sign uplog in
Want to go ad-free? Find out how, here.

Opinion: Bernard Hickey surveys the potential candidates to replace Reserve Bank Governor Alan Bollard and wonders if a new Governor might change things

Opinion: Bernard Hickey surveys the potential candidates to replace Reserve Bank Governor Alan Bollard and wonders if a new Governor might change things

By Bernard Hickey

There is a wide and deep set of candidates to replace Alan Bollard when he retires after 10 years as Governor of the Reserve Bank on September 25.

Unlike with the recent appointment of the Secretary of the Treasury, where the Government was forced to go offshore to pick British public servant Gabriel Makhlouf, this time the board of the Reserve Bank and the government have a significant number of highly qualified local candidates to choose from.

Here's my assessment (for what it's worth) in no particular order of preference.

Adrian Orr

Orr is the current Chief Executive of the New Zealand Superannuation Fund.

Appointed in January 2007, he is widely thought to have run a steady but fast-growing ship at the fund, which has ridden through the Global Financial Crisis with relative ease and a reasonable investment performance.

The Super Fund has also done some innovative things on his watch, including investing in Shell's New Zealand assets alongside Infratil and Orr has communicated well with the public.

Orr is a down-to-earth and engaging character. He is the most accessible of the candidates from a public point of view, I think.

He has a matey, self deprecating style that is genuine and helps him communicate often complex topics to a broad audience. However, the folksy style disguises a deep knowledge of economics, banking and financial markets.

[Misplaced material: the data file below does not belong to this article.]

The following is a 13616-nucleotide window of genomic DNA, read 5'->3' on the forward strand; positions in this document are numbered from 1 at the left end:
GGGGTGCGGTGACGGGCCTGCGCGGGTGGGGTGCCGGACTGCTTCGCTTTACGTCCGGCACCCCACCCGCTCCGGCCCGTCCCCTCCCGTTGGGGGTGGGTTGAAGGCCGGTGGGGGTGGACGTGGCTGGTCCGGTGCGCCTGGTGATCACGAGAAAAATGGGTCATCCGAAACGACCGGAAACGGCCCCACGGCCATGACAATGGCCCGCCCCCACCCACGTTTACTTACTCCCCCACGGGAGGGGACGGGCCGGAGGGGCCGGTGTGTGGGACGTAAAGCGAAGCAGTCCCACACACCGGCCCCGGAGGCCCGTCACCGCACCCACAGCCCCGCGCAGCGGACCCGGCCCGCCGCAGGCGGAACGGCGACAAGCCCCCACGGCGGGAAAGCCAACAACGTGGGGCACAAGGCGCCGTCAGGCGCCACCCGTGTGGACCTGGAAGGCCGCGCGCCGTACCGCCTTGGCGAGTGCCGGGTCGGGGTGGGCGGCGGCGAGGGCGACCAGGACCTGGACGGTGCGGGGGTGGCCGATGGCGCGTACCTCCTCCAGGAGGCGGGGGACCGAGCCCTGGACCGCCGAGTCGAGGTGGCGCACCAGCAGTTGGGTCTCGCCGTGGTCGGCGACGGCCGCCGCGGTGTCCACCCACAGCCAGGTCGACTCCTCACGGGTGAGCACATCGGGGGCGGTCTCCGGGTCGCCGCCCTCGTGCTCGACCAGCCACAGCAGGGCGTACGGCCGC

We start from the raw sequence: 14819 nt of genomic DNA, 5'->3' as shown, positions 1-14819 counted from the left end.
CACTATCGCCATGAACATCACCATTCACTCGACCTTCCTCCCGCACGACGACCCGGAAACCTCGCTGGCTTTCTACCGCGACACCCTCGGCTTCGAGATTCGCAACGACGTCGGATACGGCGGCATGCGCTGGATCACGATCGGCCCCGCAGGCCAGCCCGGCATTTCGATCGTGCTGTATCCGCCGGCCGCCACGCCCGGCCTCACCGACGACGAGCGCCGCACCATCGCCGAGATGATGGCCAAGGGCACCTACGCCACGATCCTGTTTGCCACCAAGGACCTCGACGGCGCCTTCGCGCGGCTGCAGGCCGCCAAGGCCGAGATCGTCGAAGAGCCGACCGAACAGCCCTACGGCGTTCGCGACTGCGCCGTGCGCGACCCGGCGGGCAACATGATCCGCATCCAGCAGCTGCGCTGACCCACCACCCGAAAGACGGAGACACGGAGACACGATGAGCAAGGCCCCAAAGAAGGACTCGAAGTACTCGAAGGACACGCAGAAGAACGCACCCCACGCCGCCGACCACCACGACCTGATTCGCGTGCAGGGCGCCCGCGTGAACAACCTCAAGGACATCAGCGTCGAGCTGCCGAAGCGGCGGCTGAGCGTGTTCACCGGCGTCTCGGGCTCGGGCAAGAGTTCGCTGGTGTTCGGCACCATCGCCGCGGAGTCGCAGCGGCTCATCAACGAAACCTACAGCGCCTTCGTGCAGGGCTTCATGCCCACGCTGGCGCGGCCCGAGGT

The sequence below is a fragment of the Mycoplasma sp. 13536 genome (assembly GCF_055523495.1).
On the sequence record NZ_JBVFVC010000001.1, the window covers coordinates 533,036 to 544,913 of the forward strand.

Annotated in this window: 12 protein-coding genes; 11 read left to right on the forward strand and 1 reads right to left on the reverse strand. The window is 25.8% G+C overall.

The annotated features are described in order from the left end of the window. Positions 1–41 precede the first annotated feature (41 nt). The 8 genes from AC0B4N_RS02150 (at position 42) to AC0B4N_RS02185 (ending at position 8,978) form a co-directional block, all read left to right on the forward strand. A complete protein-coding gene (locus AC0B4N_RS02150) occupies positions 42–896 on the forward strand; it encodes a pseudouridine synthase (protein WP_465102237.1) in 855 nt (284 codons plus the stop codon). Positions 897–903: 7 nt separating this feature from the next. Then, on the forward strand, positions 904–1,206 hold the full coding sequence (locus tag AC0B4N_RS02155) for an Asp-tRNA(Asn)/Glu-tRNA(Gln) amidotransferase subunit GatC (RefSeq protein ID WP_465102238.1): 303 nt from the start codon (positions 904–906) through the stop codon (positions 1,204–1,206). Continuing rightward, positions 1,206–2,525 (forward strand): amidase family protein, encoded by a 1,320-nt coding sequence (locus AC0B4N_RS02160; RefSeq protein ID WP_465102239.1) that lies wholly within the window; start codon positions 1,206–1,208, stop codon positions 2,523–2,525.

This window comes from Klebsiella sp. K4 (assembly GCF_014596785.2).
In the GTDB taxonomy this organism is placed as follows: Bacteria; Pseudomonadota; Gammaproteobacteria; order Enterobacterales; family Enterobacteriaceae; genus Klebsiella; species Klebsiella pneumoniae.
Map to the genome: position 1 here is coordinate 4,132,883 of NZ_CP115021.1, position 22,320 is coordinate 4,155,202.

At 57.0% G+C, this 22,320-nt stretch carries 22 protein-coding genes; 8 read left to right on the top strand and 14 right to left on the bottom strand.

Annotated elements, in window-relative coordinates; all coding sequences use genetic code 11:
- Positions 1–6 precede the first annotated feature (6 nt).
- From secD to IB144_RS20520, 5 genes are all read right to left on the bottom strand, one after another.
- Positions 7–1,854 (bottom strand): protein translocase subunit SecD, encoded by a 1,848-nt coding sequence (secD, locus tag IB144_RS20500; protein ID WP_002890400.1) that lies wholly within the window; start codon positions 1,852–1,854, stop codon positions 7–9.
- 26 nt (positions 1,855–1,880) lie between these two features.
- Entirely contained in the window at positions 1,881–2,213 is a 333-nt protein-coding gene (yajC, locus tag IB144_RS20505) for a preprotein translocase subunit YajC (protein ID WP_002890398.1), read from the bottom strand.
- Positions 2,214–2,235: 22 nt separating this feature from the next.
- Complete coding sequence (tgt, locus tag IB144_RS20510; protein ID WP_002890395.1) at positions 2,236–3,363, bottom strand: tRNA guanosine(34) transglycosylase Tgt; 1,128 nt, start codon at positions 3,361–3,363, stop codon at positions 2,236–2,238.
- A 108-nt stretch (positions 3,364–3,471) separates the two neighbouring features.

Before his appointment to the NZ Superannuation Fund, Orr was the Deputy Governor of the RBNZ and its Head of Financial Stability, so has reasonably recent and deep knowledge of the bank from both the prudential/regulatory side and the economics side. Before that role many business watchers will remember Orr for his stints as the Chief Economist for both Westpac and The National Bank. He also spent a stint as the Head of Economics at the Reserve Bank and worked as an economist at the OECD in Paris in the early 1990s.

My impression of Orr is that he is a pragmatist able to work with both sides of politics. He was appointed to his current role under Labour and he adjusted to the government's change of tack for the NZ Superannuation Fund in 2009 when it directed the fund to invest more in New Zealand. See Finance Minister Bill English's directive here and the NZ Super Fund's response here.

The fund has invested more in New Zealand and has focused, in particular, on farmland. See Gareth Vaughan's article here from May 2010, which includes a Double Shot interview with Orr, included below.

Here's a useful profile of Orr from Eloise Gibson at Stuff from September last year, which mentions Orr's grandfather migrated to New Zealand from the Cook Islands in the 1930s.

See also an interview Orr gave to Q&A's Paul Holmes in August 2010 on TVNZ.

And here's our interview below.

Grant Spencer

Spencer is the current Deputy Governor and Head of Financial Stability at the Reserve Bank.

He is clearly the most experienced internal candidate to replace Bollard, given Spencer's role as his right hand man through the Global Financial Crisis.

Spencer has regularly stood in for Bollard at both quarterly Monetary Policy Statements and half yearly Financial Stability Reports.

As the Head of Financial Stability, he was in charge of the Reserve Bank's move to introduce the Core Funding Ratio, which was brought in ahead of other prudential regulators and has been emulated by others.

Spencer can take at least some of the credit for the relative stability of New Zealand's financial system through the crisis, in particular in that dangerous period in late 2008 and 2009 when the bank had to take emergency action to provide credit to our banks, which were locked out of frozen international funding markets.

But he isn't just the prudential stability guy. He has also been the Head of Economics and Chief Manager of Financial Markets at the Reserve Bank.